Lincoln Land theater director Ken Bradbury says, “It’s traveling theater, but it’s not what you think.” In this case the actors will stay in the same place and it’s the audience who’ll be doing the traveling, as Bradbury’s LLCC theater class, in conjunction with the ISD theatre club, will present “A Road Trip Through Time” on May 16 and 17.
Each evening the audience will gather in the parking lot of Jacksonville’s First Presbyterian Church on College Avenue at 6:45 p.m., then hop onto one of three buses headed for an evening of watching Jacksonville’s history come to life. During the course of the night each busload of passengers will be transported to the David A. Smith House east of Illinois College, the Main Hall of the Illinois School for the Deaf, and to the Governor Duncan mansion for a twenty-minute performance at each location. Bradbury wrote all three scripts and says that he was amazed at the way the stories intertwined. “Both Duncan and Smith were on the board at ISD, both had major conflicts with the town’s ruling power, Colonel James Dunlap, and the slavery issue was hot at all three places.” All the characters portrayed in the three plays are straight out of Jacksonville’s rich history. “When it comes to Jacksonville history,” says Bradbury, “you don’t need to make anything up. We had the characters.”
The script to be presented at Smith House, “Copperheads and Chamber Pots,” features the children of Jacksonville lawyer and avid abolitionist, David A. Smith. Smith moved to Jacksonville from Alabama with some of his former slaves in search of a land free from prejudice and seeking a good education for his large family. “The Stolen Diary,” to be presented at the Governor Duncan mansion is taken largely from the actual diary of Mrs. Duncan and tells the story of the Jacksonville Governor’s final days. ISD’s Main Hall, one of the most beautiful buildings in Jacksonville, is the setting for “Children of Silence,” a play telling the story of ISD’s founding and the political battles that ensued. It’s here at ISD where the audiences will be treated to a truly unique event as the Lincoln Land actors will join students from ISD in an interesting type of theater. “Unlike a play in which an interpreter to the deaf stands at the side of the stage, in this case the actors will work in tandem with each hearing actor moving in sync with a deaf actor signing his or her lines.” Lincoln Land actor Kyler Miller says, “The concept of the play is interesting mainly because nothing like this has been tried before.” Miller likes what he’s learned. “We’re so different yet so similar,” he says. “I’m having a great time working with the ISD students and I’m thrilled to be a part of the show.” Triopia/LLCC student Courtney Privia said that she was nervous going into the project, but “It’s really been an awesome experience … one of those once-in-a-lifetime chances.” Emily Burns of the Lincoln Land group said she has appreciated the new friendships with the ISD actors. “I’ve really loved working with the group from ISD, and it’s been a blast hanging out with them while we rehearse,” said Burns. “And I’ve enjoyed getting to know my partner, Daniella Bernal.” Daniella agrees that getting to know a new group of actors has been one of the joys of the project although she admits that working with hearing actors has been a bit of a challenge. She explains, “Making sure we are saying the lines together, matching our speeds and patterns and saying things with the same expression has been hard.” Chatjuan Rice is an ISD student who works in tandem with LLCC student Courtney Privia and regards the “Children of Silence” experience as “phenomenal, interacting with the hearing students and watching them act has helped me improve my own acting. Michael Lapa is teamed with LLCC actor Kyler Miller and said that the whole process was more challenging than he had imagined, “making all the lines run together smoothly. But it’s also been a lot of fun learning how to work as one.”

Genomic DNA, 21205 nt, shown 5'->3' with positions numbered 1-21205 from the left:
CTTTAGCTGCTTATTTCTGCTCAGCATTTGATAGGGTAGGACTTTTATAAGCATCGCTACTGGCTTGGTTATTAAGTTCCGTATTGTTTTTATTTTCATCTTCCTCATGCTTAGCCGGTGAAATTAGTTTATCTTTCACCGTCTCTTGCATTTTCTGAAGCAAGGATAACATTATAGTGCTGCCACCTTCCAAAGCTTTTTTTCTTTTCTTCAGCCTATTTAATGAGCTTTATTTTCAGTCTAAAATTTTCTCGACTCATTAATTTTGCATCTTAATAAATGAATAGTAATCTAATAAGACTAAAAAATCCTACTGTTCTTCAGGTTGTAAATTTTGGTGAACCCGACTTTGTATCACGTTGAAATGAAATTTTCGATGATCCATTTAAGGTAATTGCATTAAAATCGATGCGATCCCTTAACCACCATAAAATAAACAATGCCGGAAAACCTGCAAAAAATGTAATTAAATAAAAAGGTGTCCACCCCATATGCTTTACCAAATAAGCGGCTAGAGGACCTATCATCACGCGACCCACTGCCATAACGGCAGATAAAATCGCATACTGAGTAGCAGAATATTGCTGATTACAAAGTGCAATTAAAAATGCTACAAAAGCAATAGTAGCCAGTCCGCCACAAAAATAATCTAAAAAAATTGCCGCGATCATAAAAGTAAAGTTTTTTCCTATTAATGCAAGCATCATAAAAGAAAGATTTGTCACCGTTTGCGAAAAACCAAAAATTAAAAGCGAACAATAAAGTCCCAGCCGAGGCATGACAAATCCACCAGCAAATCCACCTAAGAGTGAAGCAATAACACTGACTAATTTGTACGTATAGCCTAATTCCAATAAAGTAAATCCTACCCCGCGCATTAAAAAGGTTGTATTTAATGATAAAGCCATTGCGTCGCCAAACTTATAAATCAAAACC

The rehearsal process has produced some unexpected results. Says Bradbury, “My students pick up the signing so quickly and we’ve made some pretty cool friendships.” Bradbury has more than once had to remind his hearing actors not to sign. “They’ve learned several signs in rehearsal and their hands keep mirroring what the deaf actors are doing.” The ISD actors are directed by Carrie Grieme and have worked separately from the Lincoln Land actors for several weeks before putting the two casts together. Mrs. Grieme said, “Our students at ISD live with the same small group all the time and some of them crave the chance to see and talk to other teens. This has been a great opportunity for our students to do that.”
Jacksonville’s master costumer, Janet Long, has not only obtained and constructed period costuming for each of the three plays, but in the case of the ISD play she had the additional challenge of outfitting each Lincoln Land actor in a similar fashion as his or her ISD counterpart. “It’s nothing new,” said Janet. “Ken always tells me ‘This is going to be an easy show’ and then it gets complicated.
The performances are a fundraiser for the work on the Duncan Mansion and ten dollar tickets may be purchased at The Source newspaper, Our Town Books, or on line at kenbradbury.org.